In Victorian England, the independent and headstrong Bathsheba Everdene attracts three very different suitors: Gabriel Oak, a sheep farmer; Frank Troy, a reckless Sergeant; and William Boldwood, a prosperous and mature bachelor.
During the early years of Nazi occupation of France in World War II, romance blooms between Lucile Angellier (Michelle Williams), a French villager, and Bruno von Falk (Matthias Schoenaerts), a German soldier.
Kristin Scott Thomas,
Put in charge of his young son, Alain leaves Belgium for Antibes to live with his sister and her husband as a family. Alain's bond with Stephanie, a killer whale trainer, grows deeper after Stephanie suffers a horrible accident.
An Irish immigrant lands in 1950s Brooklyn, where she quickly falls into a romance with a local. When her past catches up with her, however, she must choose between two countries and the lives that exist within.
Sparks fly when spirited Elizabeth Bennet meets single, rich, and proud Mr. Darcy. But Mr. Darcy reluctantly finds himself falling in love with a woman beneath his class. Can each overcome their own pride and prejudice?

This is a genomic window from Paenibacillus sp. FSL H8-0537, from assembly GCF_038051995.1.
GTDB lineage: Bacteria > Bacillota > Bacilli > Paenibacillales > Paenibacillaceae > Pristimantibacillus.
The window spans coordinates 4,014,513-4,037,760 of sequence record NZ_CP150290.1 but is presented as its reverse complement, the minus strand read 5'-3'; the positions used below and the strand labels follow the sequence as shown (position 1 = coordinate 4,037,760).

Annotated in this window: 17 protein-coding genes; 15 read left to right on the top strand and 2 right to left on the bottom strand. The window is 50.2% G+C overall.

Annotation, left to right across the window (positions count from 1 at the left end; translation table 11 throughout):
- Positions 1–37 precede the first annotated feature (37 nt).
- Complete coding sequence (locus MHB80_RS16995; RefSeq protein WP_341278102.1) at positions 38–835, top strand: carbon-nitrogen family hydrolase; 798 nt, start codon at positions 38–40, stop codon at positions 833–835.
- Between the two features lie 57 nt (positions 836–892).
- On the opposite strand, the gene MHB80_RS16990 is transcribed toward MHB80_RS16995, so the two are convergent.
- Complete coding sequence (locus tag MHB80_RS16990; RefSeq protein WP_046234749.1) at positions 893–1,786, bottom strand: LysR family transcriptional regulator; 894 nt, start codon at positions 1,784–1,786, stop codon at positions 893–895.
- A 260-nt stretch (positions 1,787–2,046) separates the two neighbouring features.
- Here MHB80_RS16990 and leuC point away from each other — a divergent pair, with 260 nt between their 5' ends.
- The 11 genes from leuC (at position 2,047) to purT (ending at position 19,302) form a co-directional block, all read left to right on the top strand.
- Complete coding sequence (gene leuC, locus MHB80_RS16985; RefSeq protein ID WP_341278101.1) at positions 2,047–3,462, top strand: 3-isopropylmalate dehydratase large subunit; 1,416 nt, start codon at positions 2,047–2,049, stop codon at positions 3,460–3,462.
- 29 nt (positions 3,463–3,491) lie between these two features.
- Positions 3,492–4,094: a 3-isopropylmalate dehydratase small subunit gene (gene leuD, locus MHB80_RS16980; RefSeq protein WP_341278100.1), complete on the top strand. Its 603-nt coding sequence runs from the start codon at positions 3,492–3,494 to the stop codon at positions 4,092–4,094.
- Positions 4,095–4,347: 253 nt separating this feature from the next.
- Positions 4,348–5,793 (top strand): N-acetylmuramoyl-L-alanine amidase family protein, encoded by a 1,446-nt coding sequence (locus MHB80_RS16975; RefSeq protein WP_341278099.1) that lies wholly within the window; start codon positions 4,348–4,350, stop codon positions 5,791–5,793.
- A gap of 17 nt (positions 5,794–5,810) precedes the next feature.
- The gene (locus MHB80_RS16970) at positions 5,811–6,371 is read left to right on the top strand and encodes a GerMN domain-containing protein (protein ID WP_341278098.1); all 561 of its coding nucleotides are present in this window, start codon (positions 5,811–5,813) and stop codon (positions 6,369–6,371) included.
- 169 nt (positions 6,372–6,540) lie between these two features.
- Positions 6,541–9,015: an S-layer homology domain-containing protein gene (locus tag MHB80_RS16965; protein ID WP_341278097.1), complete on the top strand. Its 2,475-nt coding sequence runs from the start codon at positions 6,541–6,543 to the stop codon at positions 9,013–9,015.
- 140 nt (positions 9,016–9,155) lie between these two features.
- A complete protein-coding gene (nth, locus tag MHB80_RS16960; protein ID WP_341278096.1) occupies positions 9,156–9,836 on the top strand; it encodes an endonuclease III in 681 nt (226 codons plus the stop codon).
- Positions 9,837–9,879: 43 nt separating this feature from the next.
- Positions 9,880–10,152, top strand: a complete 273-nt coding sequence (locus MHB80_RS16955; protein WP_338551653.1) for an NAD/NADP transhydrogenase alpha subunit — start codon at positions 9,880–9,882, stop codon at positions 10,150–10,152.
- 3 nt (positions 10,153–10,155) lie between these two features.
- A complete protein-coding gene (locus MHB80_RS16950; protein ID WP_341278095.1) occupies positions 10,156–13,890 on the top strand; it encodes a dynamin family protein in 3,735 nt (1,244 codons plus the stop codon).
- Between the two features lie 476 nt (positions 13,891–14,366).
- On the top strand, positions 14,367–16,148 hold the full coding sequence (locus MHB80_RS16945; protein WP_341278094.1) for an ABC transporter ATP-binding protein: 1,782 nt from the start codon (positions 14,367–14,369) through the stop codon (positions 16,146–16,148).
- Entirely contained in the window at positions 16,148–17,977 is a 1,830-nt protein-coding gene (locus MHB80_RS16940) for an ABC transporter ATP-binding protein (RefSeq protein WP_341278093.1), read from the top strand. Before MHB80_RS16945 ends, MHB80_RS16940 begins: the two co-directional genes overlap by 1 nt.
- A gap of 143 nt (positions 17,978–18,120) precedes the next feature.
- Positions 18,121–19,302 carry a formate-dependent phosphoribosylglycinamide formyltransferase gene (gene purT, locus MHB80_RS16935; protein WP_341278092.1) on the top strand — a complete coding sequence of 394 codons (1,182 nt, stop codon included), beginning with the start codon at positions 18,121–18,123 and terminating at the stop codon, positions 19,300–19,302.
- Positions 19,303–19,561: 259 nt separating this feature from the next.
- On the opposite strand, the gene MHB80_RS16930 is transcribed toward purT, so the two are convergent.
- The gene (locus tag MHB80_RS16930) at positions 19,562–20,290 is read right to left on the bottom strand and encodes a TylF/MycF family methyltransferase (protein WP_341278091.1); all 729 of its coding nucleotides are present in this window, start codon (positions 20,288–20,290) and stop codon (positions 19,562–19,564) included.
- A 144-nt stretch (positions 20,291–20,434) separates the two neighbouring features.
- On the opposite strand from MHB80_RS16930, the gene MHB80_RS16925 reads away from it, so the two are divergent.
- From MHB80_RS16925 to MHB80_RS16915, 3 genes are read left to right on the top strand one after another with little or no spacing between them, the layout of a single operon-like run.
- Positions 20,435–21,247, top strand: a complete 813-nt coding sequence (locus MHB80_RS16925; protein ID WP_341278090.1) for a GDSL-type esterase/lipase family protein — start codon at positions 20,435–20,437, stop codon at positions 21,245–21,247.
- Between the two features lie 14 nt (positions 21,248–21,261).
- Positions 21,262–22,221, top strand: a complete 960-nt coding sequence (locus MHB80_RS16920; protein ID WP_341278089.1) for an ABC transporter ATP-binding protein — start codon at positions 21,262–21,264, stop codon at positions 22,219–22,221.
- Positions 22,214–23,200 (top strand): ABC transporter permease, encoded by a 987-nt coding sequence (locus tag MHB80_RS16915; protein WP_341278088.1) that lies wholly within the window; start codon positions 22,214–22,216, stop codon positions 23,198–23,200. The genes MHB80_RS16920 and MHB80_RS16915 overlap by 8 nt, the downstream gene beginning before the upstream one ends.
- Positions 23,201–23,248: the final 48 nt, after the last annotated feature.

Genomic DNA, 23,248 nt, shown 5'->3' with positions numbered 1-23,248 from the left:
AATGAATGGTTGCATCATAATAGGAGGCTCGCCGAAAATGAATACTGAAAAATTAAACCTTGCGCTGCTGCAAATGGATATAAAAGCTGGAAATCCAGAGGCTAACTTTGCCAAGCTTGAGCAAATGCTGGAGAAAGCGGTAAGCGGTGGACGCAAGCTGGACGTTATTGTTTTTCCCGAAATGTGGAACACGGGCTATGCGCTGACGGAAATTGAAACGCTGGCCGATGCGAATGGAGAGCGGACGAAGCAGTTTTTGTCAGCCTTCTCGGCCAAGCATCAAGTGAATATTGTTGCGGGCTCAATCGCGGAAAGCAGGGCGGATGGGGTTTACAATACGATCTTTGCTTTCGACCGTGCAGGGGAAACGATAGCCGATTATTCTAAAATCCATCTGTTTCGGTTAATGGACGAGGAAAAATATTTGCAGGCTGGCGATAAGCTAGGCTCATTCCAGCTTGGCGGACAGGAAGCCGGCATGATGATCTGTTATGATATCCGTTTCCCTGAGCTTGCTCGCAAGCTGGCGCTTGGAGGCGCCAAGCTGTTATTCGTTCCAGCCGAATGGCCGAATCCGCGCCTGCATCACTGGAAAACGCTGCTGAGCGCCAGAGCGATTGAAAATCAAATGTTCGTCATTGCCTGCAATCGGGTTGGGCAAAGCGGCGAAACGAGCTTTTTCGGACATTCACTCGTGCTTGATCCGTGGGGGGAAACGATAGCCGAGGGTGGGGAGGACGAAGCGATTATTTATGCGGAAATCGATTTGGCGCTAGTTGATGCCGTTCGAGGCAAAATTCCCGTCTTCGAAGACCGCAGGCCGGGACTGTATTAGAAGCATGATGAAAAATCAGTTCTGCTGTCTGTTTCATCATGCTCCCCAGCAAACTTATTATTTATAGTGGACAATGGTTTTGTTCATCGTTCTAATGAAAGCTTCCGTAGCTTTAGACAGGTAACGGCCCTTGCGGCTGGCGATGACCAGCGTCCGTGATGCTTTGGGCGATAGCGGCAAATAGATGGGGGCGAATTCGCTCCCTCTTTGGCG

The story of independent, beautiful and headstrong Bathsheba Everdene (Carey Mulligan), who attracts three very different suitors: Gabriel Oak (Matthias Schoenaerts), a sheep farmer, captivated by her fetching willfulness; Frank Troy (Tom Sturridge), a handsome and reckless Sergeant; and William Boldwood (Michael Sheen), a prosperous and mature bachelor. This timeless story of Bathsheba's choices and passions explores the nature of relationships and love - as well as the human ability to overcome hardships through resilience and perseverance. Written by
When Bathsheba is out bird hunting, you see her bring down one bird and you simultaneously hear the report from the shotgun. However, she doesn't actually pull either of the two triggers, the only cocked hammer does not fall, there is no smoke, and there is no recoil from the shot. Bathsheba basically just swings the shotgun around, and doesn't actually fire anything. See more »
It is difficult for a woman to define her feelings in a language chiefly made by men to express theirs.
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